It’s not very often I see a film that I am utterly enthralled with that I actively put off writing about it. There is a general sense of falseness as I write this; like I’m putting on the mask of a critic in order to explain what captivated me so but the words all seem hollow. Awkwardly shuffling in my seat, my fingers hesitating over the clippity clap of keys because it cannot echo the beating of my heart I experienced coming out of this film.
Nevertheless, my first world struggle is now being battled. Mainly because I’ve seen a lot of superb films lately, including the furore driven space epic The Martian, and I can confidently say that Justin Kurzel’s Macbeth is defiantly the best movie of the year.
Starring Michael Fassbender and Marion Cotillard, Shakespeare’s biggest tragedy is stunningly realised on the big screen. Macbeth revolves around an ambitious Bain of Scotland who, on the aftermath of a battlefield, sees three witches who gift him with a prophecy that he will be King. Taking the news back to his wife, Lady Macbeth, she ruthlessly urges him to kill the reigning King Duncan in order to succeed the throne. However, racked with guilt and visions of bloody war, could the act send both Macbeths into turbulent insanity?
Taking Shakespeare and placing his works on the big screen is something that artists of screen and stage have been doing for an extremely long time. I mean, each generation as a whole hoard of Romeo & Juliets and even Macbeth has its own versions every now and then, with James McAvoy being the most notable recent version in Jamie Lloyd’s production. On the screen, Orson Welles and more have similarly tackled the movie. So Kurzel has a lot of success to live up to whilst still creating something completely new, which is a hard task in this age of cinema.
I’ve heard a lot of complaints about Macbeth because Kurzel mostly kept to the original text dialogue. Not to generalise an entire audience base but the stuffy Shakespearian language can be off-putting to an average sect of cinema-goers. Whilst I’m not trying to polarise people into those who enjoy the old dialogue and people who don’t, this modern adaptation is contemporary in the sense of some of the sillier elements of Shakespeare’s work have been shifted and changed to make much more of a tonal sense with the story. As well as this, Kurzel utilises current cinematography and filmmaking techniques in order to embellish the tale with a gorgeousness that I’ll touch upon later.
One of the main successes of Macbeth is its cast. Spectacular, haunting, and altogether profound, both Fassbender and Cotillard excavate the darkness within their characters in such a visceral manner that they spellbind you. Fassbender as the titular warrior drowns in the madness he has crafted for himself whilst similarly quenching at the teat of ambition. This concoction leads to a devilish performance in which Fassbender’s talent poisons Macbeth with something completely original. Ensnaring you into this tale of brutality and violence, Fassbender equally captures a tenderness and abandoned soul and unearths a quaking fear with similar ferociousness that James McAvoy did in Filth (the pair are really complimentary acting souls).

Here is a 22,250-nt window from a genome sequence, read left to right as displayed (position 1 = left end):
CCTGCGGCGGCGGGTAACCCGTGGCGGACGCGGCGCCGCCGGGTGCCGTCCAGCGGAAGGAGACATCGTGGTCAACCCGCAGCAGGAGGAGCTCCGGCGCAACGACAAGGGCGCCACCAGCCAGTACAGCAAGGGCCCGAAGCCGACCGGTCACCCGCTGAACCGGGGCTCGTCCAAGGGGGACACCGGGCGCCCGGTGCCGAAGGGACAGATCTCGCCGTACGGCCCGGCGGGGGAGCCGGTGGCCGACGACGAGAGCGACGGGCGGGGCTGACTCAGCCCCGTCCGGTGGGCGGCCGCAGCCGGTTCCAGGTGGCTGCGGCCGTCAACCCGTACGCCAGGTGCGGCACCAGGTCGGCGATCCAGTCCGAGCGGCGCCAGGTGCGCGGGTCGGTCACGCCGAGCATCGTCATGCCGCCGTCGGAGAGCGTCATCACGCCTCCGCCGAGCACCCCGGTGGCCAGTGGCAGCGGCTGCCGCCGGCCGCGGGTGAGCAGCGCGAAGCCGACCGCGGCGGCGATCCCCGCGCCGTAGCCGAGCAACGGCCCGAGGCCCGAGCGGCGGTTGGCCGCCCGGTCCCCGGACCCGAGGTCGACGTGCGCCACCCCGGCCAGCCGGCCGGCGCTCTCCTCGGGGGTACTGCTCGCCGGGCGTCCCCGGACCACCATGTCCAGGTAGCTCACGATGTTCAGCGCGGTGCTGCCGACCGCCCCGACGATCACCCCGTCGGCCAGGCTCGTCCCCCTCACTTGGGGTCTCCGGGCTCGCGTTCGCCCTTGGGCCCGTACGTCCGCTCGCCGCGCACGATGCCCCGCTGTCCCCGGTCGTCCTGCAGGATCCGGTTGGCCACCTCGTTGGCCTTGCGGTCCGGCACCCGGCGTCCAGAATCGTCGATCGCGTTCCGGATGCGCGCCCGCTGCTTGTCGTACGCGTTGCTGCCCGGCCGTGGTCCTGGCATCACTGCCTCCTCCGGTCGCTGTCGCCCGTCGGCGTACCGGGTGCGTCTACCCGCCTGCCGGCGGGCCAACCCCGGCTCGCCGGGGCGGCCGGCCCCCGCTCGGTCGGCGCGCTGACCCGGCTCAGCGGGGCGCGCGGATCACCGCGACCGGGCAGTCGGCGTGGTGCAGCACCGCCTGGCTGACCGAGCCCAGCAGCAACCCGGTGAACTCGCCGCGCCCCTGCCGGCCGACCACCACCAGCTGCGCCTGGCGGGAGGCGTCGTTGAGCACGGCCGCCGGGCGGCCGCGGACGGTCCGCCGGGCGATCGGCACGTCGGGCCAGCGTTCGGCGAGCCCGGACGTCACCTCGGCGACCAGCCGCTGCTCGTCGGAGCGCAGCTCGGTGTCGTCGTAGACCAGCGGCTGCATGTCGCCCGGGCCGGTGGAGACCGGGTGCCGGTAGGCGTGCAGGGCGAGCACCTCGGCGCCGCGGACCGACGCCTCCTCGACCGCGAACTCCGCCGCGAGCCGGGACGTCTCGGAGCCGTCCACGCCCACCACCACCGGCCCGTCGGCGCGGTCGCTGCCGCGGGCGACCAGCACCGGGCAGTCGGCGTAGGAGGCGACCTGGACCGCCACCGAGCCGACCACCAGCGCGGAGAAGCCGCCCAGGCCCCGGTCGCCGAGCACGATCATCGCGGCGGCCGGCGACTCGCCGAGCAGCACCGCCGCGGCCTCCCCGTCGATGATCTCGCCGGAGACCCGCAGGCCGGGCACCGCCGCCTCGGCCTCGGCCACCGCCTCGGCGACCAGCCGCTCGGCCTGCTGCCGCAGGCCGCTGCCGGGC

Within Cotillard, Lady Macbeth becomes witch-like in her drive yet human in her ultimate demise. Balancing the two halves of Macbeth, Cotillard defines the role. Poetically alluring, she passionate captures the mercilessness of the wife and drags you, as an audience member, into her palms as she is ready to crush you. In Cotillard, the film charges forward and the actress is able to balance the duality as she teeters into guilt and dismay. In equal measure, against the doldrums that she beats on the screen, her enrapturing abandon is gloriously realised. Romping around the moors of Scotland, Cotillard unravels her character’s mentality like a silk thread spiralling with an elegant yet pain-filled conscious, rambling with her journey in an excellent way.…
Surrounding them, the likes of Paddy Considine as Banquo, Sean Harris as Macduff, and David Thewlis as Duncan spice the film with even more acting excellence. Each actor, from leading man to small extra, brings the distinction to this wondrous film and not one person is out of step with Kurzel’s vision.
Vision is a fortunate word to use for Kurzel’s work here because, whilst actors are knocking performances out of the moors, he and his crew are painting a masterpiece on the screen. Through gripping camera moves that slows the action down and speeds it up at timely moments to the colours that dance like tamed flames on the screen, this is a simply beautiful film. The palette is crafted carefully and poignantly that the colours are opulent and in sync with the burning themes. Not only this, but Kurzel truly sends you back to medieval Scotland. In Macbeth’s lair, the mud and wood all heighten this period setting and is juxtaposed by the glory of the King’s castle which all culminates to make a striking film.
Macbeth is perfection. Never once has arse been so poised on edge of a seat with a gaping jaw dangling to the floor than my screening of Macbeth. Kurzel has crafted something insightful and stirring, passionate and devilish, accomplished and authoritative. Demanding your attention from the beginning, Macbeth is a film that is an artistic exploration enhanced by powerful story-telling. With a slow release and competing against the biggest blockbusters, Macbeth should be scene, witnessed, and treasured.
Macbeth is available on Amazon Video!